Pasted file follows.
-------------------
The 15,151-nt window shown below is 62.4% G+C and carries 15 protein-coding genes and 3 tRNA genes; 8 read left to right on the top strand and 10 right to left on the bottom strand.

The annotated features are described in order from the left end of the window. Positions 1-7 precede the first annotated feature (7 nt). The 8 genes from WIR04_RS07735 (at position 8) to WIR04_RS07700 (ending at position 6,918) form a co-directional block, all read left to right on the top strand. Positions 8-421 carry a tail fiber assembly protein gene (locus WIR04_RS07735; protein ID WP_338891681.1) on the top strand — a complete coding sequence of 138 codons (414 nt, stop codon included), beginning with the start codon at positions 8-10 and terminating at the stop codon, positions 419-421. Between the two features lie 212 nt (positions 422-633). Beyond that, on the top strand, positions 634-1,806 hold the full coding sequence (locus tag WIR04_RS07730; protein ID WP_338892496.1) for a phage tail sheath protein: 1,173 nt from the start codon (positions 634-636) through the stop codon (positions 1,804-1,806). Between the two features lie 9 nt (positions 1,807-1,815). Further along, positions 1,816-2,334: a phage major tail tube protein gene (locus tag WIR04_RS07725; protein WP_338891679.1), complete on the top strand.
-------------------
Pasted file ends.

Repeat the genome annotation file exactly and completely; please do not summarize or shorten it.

The 15,151-nt window shown below is 62.4% G+C and carries 15 protein-coding genes and 3 tRNA genes; 8 read left to right on the top strand and 10 right to left on the bottom strand.

The annotated features are described in order from the left end of the window. Positions 1-7 precede the first annotated feature (7 nt). The 8 genes from WIR04_RS07735 (at position 8) to WIR04_RS07700 (ending at position 6,918) form a co-directional block, all read left to right on the top strand. Positions 8-421 carry a tail fiber assembly protein gene (locus WIR04_RS07735; protein ID WP_338891681.1) on the top strand — a complete coding sequence of 138 codons (414 nt, stop codon included), beginning with the start codon at positions 8-10 and terminating at the stop codon, positions 419-421. Between the two features lie 212 nt (positions 422-633). Beyond that, on the top strand, positions 634-1,806 hold the full coding sequence (locus tag WIR04_RS07730; protein ID WP_338892496.1) for a phage tail sheath protein: 1,173 nt from the start codon (positions 634-636) through the stop codon (positions 1,804-1,806). Between the two features lie 9 nt (positions 1,807-1,815). Further along, positions 1,816-2,334: a phage major tail tube protein gene (locus tag WIR04_RS07725; protein WP_338891679.1), complete on the top strand.